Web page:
If the plane ride to Korea wasn’t so expensive and painfully long, I would go back to visit my birthplace more often. When I do go back every couple years or so, my priorities are to spend time with my family and eat lots of food. But, it’s not necessarily the Korean food that I look forward to eating the most.
Even though Korea has the best Korean food (duh), it’s also a trendy and diverse country that serves some of the best foods I’ve tasted that aren’t necessarily Korean. Here’s a list of some of non-Korean foods that everyone should try in Korea if given the chance.
Bread and Pastries
On my visits, my first stop has been and always will be a bakery. There’s always such a huge variety of pastries from flakey croissants with sweet potato filling to buttery breads filled with a smooth peanut buttercream. Even the freshly baked bread used for toast is good enough without any butter or jam.
Unlike fried chicken in America, the fried chicken served in Korea is probably more similar to wings with its size and the special sauces like the soy garlic glaze. It’s also typical to eat the chicken with beer and a side of pickled daikon.
(Fun Fact: There are more fried chicken shops in Korea than there are McDonald’s franchises all around the world. So it has to be good. )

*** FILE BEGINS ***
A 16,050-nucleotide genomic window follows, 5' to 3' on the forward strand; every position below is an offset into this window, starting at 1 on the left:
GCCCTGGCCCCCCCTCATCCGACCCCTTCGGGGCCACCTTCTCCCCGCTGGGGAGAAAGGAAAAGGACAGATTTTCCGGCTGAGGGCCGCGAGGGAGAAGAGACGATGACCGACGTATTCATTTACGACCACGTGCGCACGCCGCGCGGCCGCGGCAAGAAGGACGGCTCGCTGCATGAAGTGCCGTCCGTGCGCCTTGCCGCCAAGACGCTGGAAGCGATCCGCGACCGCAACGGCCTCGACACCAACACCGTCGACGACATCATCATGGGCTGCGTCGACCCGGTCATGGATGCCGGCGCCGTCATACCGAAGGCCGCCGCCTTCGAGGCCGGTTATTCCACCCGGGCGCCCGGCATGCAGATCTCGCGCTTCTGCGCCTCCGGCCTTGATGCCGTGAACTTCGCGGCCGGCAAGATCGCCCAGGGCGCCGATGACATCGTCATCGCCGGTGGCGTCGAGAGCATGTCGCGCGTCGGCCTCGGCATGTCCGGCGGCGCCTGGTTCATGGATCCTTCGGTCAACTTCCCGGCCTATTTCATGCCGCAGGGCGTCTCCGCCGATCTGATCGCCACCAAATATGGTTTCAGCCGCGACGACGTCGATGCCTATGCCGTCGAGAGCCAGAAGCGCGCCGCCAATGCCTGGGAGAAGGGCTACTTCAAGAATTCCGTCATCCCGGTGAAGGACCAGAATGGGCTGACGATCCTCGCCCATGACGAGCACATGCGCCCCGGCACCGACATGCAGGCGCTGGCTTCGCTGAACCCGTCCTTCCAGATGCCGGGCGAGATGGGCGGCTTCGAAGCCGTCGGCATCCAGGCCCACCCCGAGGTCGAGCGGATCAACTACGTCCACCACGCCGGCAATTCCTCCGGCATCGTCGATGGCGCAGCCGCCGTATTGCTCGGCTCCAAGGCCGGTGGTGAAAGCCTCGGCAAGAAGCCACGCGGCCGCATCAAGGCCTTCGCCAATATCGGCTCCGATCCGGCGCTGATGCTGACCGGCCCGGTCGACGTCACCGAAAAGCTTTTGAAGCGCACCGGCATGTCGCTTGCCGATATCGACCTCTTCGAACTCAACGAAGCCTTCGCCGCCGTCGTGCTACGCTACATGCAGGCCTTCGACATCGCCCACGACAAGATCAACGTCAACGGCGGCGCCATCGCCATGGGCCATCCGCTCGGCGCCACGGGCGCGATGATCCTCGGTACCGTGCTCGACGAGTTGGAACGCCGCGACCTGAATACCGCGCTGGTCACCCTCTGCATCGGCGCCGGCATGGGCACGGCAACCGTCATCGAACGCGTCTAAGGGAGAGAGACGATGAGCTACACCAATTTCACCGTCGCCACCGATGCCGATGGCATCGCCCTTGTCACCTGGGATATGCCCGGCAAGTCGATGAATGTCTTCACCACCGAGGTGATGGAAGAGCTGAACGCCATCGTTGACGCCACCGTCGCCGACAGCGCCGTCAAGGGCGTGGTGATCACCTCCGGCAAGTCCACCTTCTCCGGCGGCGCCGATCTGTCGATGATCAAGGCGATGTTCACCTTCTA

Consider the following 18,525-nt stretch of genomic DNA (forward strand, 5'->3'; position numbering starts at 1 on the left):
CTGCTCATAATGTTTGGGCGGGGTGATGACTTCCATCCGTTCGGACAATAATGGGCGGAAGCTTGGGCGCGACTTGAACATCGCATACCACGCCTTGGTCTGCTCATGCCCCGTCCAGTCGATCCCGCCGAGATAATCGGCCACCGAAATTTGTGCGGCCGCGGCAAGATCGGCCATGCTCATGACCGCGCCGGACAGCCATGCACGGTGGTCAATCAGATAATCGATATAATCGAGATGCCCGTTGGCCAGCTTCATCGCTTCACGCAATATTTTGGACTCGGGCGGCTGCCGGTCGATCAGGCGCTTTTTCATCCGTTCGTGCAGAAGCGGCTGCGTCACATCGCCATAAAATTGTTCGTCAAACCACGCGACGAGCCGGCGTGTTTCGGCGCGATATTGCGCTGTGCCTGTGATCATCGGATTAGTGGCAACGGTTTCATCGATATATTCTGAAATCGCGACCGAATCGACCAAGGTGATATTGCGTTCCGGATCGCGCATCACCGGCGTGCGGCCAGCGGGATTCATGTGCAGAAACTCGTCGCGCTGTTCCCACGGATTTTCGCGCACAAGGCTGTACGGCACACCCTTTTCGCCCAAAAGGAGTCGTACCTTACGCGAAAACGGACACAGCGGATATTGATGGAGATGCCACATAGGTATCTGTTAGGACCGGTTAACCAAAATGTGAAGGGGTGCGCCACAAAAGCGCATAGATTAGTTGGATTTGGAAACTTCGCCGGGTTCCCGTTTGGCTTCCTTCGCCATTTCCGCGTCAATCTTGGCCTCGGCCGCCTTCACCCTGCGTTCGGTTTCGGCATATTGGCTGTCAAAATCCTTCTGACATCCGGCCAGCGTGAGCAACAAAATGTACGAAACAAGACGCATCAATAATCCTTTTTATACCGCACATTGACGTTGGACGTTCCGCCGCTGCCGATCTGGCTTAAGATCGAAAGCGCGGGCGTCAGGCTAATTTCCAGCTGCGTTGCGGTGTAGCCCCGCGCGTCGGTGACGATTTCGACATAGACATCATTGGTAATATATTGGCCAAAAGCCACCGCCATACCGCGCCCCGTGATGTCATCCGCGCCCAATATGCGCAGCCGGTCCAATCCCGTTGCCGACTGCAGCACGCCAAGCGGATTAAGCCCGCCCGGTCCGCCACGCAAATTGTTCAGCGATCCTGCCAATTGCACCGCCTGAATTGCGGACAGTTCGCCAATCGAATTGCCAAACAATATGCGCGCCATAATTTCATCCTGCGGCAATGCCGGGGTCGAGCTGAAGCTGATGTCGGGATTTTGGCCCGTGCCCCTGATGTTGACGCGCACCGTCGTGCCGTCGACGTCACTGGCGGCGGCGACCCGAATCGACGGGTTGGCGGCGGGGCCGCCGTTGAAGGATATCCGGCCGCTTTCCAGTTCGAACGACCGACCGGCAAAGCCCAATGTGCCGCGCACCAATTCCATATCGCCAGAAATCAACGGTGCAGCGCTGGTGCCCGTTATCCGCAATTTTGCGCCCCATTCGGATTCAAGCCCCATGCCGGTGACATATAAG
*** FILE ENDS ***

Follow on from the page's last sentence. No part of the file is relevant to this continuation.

I’m a little embarrassed to say that I probably eat more Italian food in Korea than I eat actual Korean food, but some of the best pastas I’ve ever had were in Korea. It’s hard to pinpoint what’s done so differently with the pastas in Korea, but no matter what kind, the noodles are always cooked perfectly and the sauces are always incredibly flavored.
Now here’s something I would never get tired of. Instead of being insanely sweet, Korean cakes are more subtle when it comes to sweetness. Not to mention the spongy and airy cake and the fluffy buttercream that they should honestly sell by the bowls. They aren’t terrible to look at either.
When I visited Korea three years ago, waffles and ice cream were all the rage there. When I went back this summer, the food trend has died down, but is still well-established in many trendy cafés studding the streets. The french toast usually involves a square piece of bread about 2-3 inches high that’s been toasted to golden brown perfection and is topped with whipped cream or ice cream.